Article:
Thursday, September 3, 2020

Ned Dobos's "Ethics, Security, and The War-Machine"

Ned Dobos is Senior Lecturer in International and Political Studies at The University of New South Wales at the Australian Defence Force Academy. He is the author of Insurrection and Intervention: The Two Faces of Sovereignty (2012) and co-editor of Challenges for Humanitarian Intervention: Ethical Demand and Political Reality (2018).

Dobos applied the “Page 99 Test” to his new book, Ethics, Security, and The War-Machine: The True Cost of the Military, and reported the following:
Whether or not going to war is morally justified depends, in part, on whether the expected benefits of the war would outweigh its foreseen costs. Is the death and destruction “worth it”? This is the principle of proportionality. Page 99 makes the observation that, due to a well-documented psychological bias known as “hostile attribution error”, government officials will usually fail to accord sufficient weight to enemy combatant and civilian lives in their proportionality calculations.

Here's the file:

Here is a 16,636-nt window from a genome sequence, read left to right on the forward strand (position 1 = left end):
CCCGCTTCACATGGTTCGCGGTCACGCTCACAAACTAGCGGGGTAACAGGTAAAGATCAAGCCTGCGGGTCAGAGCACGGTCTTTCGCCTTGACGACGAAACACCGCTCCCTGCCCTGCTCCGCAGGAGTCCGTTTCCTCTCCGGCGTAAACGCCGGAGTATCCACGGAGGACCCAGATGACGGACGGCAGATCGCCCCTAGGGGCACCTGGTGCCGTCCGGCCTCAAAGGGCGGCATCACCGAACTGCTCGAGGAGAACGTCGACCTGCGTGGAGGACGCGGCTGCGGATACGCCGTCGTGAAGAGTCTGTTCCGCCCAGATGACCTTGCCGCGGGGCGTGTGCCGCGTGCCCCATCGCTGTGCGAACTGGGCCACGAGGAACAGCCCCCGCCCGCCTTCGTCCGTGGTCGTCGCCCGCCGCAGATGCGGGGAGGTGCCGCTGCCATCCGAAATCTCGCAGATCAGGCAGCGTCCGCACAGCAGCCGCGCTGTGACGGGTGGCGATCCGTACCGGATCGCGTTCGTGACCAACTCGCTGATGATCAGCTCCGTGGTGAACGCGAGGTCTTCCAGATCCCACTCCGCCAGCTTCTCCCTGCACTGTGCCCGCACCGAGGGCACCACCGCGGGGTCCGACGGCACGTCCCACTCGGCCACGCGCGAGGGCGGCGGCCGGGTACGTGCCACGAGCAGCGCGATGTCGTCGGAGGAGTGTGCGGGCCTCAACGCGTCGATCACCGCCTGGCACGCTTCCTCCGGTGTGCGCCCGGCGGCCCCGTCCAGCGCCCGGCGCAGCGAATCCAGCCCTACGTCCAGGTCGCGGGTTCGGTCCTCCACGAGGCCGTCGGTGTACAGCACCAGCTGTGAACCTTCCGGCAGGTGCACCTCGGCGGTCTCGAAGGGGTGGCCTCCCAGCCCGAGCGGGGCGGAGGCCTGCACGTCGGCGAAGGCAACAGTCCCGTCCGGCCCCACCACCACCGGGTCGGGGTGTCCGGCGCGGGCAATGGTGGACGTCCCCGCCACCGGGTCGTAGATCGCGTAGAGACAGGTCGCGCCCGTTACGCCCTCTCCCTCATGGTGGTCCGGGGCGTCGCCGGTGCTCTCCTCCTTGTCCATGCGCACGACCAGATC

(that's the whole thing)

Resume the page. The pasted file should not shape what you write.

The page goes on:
The moral of the story is supposed to be this: Political decision-makers, even if they are sincerely committed to never waging “unjust wars”, will probably still wage them sometimes, on account of the unconscious biases that warp human judgment. Therefore, the military is an instrument that is very likely to be misused by the state. Since this point does not come across clearly on page 99, the test does not amount to a particularly good browser’s shortcut on this occasion. To be sure, the test does give the reader a sample of the kinds of evidence and argumentation to be found in the book, but it does not provide the reader with a clear sense of the conclusions that the book reaches.

Militaries certainly benefit their parent societies in various ways, but they are also incredibly costly institutions—financially, environmentally, morally, and culturally—not to mention dangerous. Because of this, some countries (most notably Costa Rica) have decided to unilaterally demilitarize. I am not saying that all countries should do the same. But all thoughtful citizens should understand the costs and risks associated with their national armed forces, and openly debate whether these costs are really worth bearing.
Learn more about Ethics, Security, and The War-Machine at the Oxford University Press website.

--Marshal Zeringue